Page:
Non-covalent bonds bind peripheral proteins to the surface of the membrane. Peripheral proteins disrupt the ionic and hydrogen interactions.
3)The anchored protein:
The anchored proteins are covalently bonded to lipid molecules that bind them to the surface of the membrane.
The carbohydrate content in the cell membrane is considerably less than the content of lipids and proteins in the plasma membrane. In actuality, carbohydrates are present on the cell membrane’s outer surface and are attached to either lipids or proteins to produce glycolipids or glycoproteins, respectively.
These carbohydrate networks can be linear or irregular. It can comprise up to 60 monosaccharide units. Together with protein molecules present in the cell membrane, such carbohydrates form different cellular identifiers that enable cells to identify one another.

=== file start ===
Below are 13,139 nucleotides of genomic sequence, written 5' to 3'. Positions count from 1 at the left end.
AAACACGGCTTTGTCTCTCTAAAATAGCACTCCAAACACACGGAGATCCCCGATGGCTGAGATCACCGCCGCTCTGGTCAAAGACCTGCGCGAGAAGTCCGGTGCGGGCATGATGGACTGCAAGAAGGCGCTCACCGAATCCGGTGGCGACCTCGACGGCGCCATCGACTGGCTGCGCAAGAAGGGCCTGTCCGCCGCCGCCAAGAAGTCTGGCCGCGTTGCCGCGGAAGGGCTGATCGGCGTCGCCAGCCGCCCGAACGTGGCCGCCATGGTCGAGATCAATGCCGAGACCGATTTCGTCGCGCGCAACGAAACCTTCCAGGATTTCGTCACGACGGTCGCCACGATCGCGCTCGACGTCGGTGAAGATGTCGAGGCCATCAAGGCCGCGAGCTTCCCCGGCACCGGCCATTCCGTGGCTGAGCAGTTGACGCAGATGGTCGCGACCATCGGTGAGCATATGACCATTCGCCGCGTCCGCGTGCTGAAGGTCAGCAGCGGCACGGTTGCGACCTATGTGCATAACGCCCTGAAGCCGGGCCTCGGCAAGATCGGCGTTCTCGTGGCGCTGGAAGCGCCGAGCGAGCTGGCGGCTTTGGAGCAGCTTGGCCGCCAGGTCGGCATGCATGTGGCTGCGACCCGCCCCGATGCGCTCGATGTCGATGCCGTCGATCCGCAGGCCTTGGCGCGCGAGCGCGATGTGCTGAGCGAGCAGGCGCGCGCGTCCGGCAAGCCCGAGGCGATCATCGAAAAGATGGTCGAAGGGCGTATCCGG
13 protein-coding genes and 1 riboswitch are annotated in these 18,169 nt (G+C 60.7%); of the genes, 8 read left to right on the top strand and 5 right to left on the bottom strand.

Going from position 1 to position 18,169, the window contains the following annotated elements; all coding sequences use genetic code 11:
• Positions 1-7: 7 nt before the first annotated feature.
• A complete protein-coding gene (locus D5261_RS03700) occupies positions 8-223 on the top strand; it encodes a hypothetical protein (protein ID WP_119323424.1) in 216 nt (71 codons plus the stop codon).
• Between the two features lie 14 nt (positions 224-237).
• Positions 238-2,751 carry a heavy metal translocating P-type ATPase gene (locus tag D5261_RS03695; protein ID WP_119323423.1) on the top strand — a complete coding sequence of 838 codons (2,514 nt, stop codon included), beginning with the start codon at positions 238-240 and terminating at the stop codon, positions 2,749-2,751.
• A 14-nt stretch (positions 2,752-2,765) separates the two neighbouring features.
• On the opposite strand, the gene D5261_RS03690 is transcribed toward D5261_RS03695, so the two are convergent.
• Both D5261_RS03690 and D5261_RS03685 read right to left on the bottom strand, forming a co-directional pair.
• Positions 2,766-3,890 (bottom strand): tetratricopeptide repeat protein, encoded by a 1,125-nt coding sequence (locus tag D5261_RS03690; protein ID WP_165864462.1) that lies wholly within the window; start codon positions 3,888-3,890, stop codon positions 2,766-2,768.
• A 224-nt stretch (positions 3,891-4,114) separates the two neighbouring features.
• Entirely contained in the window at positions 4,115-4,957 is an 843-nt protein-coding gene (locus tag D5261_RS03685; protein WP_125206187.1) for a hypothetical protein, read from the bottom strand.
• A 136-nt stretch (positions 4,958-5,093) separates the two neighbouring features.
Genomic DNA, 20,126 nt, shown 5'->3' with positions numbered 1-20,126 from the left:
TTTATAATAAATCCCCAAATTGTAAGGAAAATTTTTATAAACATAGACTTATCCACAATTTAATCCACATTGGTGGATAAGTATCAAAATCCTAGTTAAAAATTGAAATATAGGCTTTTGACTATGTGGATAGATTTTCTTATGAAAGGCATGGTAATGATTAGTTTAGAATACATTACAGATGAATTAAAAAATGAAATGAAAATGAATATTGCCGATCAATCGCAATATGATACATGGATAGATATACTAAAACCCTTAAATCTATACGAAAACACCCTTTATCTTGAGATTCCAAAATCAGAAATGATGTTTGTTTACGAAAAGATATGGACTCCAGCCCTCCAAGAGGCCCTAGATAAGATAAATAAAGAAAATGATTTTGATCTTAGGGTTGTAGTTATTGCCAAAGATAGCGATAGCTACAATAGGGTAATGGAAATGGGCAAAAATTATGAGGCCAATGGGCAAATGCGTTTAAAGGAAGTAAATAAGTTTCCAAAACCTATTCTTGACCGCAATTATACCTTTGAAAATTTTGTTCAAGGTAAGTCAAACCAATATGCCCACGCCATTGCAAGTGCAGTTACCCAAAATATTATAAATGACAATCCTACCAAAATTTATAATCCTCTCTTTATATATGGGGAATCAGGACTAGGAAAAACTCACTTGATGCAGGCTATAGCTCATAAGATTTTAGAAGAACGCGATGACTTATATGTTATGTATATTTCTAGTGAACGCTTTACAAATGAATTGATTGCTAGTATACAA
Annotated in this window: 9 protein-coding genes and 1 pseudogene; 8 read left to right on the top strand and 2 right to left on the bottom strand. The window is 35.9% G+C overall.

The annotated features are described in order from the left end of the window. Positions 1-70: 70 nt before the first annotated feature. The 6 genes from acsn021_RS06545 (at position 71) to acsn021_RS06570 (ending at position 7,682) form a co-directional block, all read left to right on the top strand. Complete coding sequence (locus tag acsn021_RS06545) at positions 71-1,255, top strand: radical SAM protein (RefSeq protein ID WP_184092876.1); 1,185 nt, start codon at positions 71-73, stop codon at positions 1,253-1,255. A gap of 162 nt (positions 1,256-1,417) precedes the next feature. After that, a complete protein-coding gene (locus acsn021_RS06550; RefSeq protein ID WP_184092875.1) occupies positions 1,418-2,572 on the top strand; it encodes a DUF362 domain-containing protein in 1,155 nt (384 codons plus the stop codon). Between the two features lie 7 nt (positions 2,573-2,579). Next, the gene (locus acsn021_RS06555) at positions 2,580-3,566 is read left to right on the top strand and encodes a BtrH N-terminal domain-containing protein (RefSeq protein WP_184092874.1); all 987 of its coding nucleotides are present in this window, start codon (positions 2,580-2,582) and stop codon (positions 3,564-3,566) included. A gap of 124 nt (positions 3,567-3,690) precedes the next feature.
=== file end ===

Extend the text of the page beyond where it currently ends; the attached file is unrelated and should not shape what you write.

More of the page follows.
Other cell components in plant cell
The plant cell wall:
The cell wall is the cell’s outermost coating, along with the cell membrane. Pectin, polysaccharide cellulose, and hemicellulose are all found in this stiff layer. Suberin, lignin, and cutin are some of the polymeric materials found in them. Some of it is made up of glycoproteins. Microtubules influence the development of the cell wall. It comprises three main layers: primary, secondary, and middle lamellas.
The cell wall protects the cell’s internal components while also providing structural strength. It serves as a strainer, filtering the substances that flow through it in the mode of diffusion. It also assisted in shielding the cell parts from mechanical damage.